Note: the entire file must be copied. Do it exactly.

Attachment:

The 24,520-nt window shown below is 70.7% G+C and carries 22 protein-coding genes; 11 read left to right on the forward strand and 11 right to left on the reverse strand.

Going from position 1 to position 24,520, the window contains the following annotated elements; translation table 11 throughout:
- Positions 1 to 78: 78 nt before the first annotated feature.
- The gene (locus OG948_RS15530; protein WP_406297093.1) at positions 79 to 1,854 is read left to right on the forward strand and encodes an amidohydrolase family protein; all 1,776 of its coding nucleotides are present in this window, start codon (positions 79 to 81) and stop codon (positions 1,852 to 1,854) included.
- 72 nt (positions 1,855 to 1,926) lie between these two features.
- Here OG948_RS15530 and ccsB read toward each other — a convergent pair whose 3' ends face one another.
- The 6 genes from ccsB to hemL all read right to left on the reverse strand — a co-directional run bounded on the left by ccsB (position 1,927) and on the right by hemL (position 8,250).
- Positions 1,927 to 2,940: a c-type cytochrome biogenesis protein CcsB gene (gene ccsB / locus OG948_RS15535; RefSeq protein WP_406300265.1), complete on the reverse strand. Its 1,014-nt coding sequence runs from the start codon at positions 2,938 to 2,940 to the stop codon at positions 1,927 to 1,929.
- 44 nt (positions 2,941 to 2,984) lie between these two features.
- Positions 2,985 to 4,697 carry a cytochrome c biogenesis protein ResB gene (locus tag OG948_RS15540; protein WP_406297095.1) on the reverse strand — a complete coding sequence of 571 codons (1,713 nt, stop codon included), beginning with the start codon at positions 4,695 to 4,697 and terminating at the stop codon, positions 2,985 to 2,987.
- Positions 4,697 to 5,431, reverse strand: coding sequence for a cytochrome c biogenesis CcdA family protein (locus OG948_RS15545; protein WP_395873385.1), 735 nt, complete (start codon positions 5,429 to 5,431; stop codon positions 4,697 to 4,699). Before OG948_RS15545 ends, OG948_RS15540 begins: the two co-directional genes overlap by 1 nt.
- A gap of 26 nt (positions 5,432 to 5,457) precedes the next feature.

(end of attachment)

The 24,520-nt window shown below is 70.7% G+C and carries 22 protein-coding genes; 11 read left to right on the forward strand and 11 right to left on the reverse strand.

Going from position 1 to position 24,520, the window contains the following annotated elements; translation table 11 throughout:
- Positions 1 to 78: 78 nt before the first annotated feature.
- The gene (locus OG948_RS15530; protein WP_406297093.1) at positions 79 to 1,854 is read left to right on the forward strand and encodes an amidohydrolase family protein; all 1,776 of its coding nucleotides are present in this window, start codon (positions 79 to 81) and stop codon (positions 1,852 to 1,854) included.
- 72 nt (positions 1,855 to 1,926) lie between these two features.
- Here OG948_RS15530 and ccsB read toward each other — a convergent pair whose 3' ends face one another.
- The 6 genes from ccsB to hemL all read right to left on the reverse strand — a co-directional run bounded on the left by ccsB (position 1,927) and on the right by hemL (position 8,250).
- Positions 1,927 to 2,940: a c-type cytochrome biogenesis protein CcsB gene (gene ccsB / locus OG948_RS15535; RefSeq protein WP_406300265.1), complete on the reverse strand. Its 1,014-nt coding sequence runs from the start codon at positions 2,938 to 2,940 to the stop codon at positions 1,927 to 1,929.
- 44 nt (positions 2,941 to 2,984) lie between these two features.
- Positions 2,985 to 4,697 carry a cytochrome c biogenesis protein ResB gene (locus tag OG948_RS15540; protein WP_406297095.1) on the reverse strand — a complete coding sequence of 571 codons (1,713 nt, stop codon included), beginning with the start codon at positions 4,695 to 4,697 and terminating at the stop codon, positions 2,985 to 2,987.
- Positions 4,697 to 5,431, reverse strand: coding sequence for a cytochrome c biogenesis CcdA family protein (locus OG948_RS15545; protein WP_395873385.1), 735 nt, complete (start codon positions 5,429 to 5,431; stop codon positions 4,697 to 4,699). Before OG948_RS15545 ends, OG948_RS15540 begins: the two co-directional genes overlap by 1 nt.
- A gap of 26 nt (positions 5,432 to 5,457) precedes the next feature.